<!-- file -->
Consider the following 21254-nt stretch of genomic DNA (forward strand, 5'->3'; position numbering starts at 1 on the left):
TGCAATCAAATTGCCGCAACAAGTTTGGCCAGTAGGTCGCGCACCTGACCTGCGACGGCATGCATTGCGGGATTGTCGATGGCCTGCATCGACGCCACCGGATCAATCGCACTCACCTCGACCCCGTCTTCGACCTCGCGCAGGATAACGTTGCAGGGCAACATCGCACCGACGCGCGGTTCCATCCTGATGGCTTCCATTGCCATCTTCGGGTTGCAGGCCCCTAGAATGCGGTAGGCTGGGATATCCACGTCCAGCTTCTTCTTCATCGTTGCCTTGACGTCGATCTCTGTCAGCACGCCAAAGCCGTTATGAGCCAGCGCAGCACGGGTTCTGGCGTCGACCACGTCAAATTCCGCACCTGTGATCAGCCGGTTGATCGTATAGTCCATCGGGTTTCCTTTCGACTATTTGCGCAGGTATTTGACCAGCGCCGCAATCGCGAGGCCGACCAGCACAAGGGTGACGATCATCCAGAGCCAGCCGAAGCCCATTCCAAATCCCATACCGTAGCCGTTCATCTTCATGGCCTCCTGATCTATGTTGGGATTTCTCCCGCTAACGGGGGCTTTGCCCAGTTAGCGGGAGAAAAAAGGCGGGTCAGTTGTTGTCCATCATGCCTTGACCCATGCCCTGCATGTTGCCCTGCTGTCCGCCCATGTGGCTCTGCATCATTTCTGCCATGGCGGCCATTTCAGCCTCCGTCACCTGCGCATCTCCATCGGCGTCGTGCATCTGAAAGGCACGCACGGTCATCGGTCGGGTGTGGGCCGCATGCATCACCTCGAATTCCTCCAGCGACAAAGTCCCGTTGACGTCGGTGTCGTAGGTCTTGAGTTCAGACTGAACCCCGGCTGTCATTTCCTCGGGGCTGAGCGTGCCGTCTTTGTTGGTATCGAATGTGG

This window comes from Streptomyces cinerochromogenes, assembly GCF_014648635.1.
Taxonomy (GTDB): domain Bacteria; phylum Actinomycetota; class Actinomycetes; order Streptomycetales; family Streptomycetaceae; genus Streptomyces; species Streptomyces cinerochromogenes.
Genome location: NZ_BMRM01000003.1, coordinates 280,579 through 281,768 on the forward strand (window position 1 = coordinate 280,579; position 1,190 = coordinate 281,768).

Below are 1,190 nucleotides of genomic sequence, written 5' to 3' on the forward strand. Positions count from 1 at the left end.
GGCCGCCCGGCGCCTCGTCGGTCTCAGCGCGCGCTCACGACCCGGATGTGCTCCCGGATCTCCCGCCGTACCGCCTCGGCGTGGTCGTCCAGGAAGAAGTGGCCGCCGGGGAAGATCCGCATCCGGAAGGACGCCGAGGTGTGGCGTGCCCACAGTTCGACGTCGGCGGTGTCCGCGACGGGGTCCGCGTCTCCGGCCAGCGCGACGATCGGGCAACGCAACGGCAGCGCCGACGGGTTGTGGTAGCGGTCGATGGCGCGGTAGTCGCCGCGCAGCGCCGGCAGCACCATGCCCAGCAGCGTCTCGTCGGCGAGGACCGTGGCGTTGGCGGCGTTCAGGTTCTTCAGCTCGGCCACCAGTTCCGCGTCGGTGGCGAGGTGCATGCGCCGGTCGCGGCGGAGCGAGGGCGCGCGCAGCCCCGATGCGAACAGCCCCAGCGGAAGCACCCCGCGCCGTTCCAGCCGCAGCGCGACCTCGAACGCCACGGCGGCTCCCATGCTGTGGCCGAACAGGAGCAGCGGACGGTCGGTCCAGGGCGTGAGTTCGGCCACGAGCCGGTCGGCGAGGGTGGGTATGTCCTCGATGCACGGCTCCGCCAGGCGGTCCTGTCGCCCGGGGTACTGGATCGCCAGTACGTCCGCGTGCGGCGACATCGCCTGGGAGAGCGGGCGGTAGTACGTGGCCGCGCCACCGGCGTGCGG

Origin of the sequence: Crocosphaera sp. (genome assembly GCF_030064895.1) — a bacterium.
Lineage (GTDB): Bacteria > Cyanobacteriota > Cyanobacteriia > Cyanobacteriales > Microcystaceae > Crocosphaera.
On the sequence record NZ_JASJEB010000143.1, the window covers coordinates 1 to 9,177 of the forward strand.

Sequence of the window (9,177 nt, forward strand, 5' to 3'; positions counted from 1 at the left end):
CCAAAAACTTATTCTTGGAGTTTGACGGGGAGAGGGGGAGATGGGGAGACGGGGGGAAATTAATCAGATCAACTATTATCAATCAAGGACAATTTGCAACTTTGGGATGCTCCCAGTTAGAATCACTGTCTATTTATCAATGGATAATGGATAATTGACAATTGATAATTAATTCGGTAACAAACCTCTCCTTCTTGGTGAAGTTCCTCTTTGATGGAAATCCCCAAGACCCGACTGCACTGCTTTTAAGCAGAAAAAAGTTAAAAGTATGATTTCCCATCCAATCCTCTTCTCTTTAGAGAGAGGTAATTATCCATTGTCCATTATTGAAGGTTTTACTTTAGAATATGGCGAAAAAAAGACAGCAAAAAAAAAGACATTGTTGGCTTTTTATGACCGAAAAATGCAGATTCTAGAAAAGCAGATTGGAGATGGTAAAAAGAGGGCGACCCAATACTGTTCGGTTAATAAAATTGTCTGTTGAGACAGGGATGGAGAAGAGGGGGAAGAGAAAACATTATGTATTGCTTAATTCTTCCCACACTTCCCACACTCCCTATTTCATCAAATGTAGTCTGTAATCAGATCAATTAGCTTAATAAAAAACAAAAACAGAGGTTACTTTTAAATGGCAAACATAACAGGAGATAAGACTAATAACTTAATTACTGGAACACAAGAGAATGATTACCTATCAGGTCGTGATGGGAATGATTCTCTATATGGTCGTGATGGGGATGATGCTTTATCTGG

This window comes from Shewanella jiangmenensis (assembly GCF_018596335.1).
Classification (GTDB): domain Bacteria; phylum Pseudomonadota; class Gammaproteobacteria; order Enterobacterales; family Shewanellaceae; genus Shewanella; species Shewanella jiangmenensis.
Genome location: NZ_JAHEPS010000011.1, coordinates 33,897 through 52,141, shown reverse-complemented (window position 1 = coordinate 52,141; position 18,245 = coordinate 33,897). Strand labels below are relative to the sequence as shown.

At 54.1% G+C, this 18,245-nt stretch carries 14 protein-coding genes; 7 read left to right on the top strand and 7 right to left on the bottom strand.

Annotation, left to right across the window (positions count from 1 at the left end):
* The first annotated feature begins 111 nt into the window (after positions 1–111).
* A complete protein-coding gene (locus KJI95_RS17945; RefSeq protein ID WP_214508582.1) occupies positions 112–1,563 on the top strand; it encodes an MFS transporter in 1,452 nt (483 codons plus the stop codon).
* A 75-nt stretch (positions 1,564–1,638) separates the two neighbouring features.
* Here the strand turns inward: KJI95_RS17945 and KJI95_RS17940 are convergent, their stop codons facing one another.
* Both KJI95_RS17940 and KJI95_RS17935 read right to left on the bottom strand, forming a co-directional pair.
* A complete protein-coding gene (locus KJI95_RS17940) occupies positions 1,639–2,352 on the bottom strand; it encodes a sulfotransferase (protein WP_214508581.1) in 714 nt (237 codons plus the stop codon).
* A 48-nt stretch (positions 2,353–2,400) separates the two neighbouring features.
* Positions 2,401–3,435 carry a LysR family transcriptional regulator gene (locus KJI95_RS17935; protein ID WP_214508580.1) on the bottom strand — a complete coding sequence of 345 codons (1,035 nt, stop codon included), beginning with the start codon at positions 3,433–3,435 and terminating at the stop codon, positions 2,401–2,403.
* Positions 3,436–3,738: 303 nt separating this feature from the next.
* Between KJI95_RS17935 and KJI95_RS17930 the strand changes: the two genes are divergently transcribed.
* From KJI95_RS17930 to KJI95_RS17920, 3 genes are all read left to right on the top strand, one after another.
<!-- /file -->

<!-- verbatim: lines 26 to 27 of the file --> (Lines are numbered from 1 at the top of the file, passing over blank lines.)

* Positions 3,436–3,738: 303 nt separating this feature from the next.
* Between KJI95_RS17935 and KJI95_RS17930 the strand changes: the two genes are divergently transcribed.